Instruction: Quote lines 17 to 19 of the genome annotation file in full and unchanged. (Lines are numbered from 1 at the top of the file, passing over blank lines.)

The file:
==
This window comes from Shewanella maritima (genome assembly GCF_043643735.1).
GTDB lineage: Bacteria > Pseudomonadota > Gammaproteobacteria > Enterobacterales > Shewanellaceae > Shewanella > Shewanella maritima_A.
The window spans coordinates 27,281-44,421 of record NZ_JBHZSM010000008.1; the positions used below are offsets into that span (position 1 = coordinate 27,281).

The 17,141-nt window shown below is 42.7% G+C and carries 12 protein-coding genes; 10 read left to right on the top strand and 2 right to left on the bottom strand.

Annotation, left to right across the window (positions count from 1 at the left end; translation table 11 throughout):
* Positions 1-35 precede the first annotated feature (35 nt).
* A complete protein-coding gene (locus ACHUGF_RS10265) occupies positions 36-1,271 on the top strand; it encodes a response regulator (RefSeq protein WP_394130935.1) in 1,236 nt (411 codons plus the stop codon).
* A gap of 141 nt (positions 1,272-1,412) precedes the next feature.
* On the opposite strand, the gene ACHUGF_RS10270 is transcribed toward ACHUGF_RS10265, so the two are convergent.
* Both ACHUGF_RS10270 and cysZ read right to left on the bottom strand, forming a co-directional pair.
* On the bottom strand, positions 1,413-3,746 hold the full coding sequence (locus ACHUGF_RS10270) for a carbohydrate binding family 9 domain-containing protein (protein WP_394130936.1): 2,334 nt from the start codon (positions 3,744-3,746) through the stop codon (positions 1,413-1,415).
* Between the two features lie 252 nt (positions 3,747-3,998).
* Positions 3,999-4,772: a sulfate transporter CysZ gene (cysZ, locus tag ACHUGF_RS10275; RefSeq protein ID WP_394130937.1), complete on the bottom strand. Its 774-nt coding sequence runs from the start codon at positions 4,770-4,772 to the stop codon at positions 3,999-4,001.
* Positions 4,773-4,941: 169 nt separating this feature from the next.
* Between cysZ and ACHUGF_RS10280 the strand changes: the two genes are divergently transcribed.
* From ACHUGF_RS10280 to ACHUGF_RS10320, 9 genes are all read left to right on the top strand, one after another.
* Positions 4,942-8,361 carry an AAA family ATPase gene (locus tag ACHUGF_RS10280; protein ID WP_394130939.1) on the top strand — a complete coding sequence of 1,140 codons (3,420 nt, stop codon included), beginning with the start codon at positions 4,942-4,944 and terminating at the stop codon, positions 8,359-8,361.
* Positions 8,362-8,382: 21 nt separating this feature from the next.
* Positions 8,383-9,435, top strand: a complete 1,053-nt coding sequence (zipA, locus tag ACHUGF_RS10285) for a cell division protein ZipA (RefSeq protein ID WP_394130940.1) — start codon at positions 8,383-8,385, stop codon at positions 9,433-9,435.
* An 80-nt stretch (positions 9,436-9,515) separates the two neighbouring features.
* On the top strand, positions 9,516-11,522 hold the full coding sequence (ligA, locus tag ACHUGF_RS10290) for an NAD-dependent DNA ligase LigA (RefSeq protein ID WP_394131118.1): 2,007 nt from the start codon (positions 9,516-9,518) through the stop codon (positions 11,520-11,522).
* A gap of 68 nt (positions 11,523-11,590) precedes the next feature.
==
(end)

* Positions 4,942-8,361 carry an AAA family ATPase gene (locus tag ACHUGF_RS10280; protein ID WP_394130939.1) on the top strand — a complete coding sequence of 1,140 codons (3,420 nt, stop codon included), beginning with the start codon at positions 4,942-4,944 and terminating at the stop codon, positions 8,359-8,361.
* Positions 8,362-8,382: 21 nt separating this feature from the next.
* Positions 8,383-9,435, top strand: a complete 1,053-nt coding sequence (zipA, locus tag ACHUGF_RS10285) for a cell division protein ZipA (RefSeq protein ID WP_394130940.1) — start codon at positions 8,383-8,385, stop codon at positions 9,433-9,435.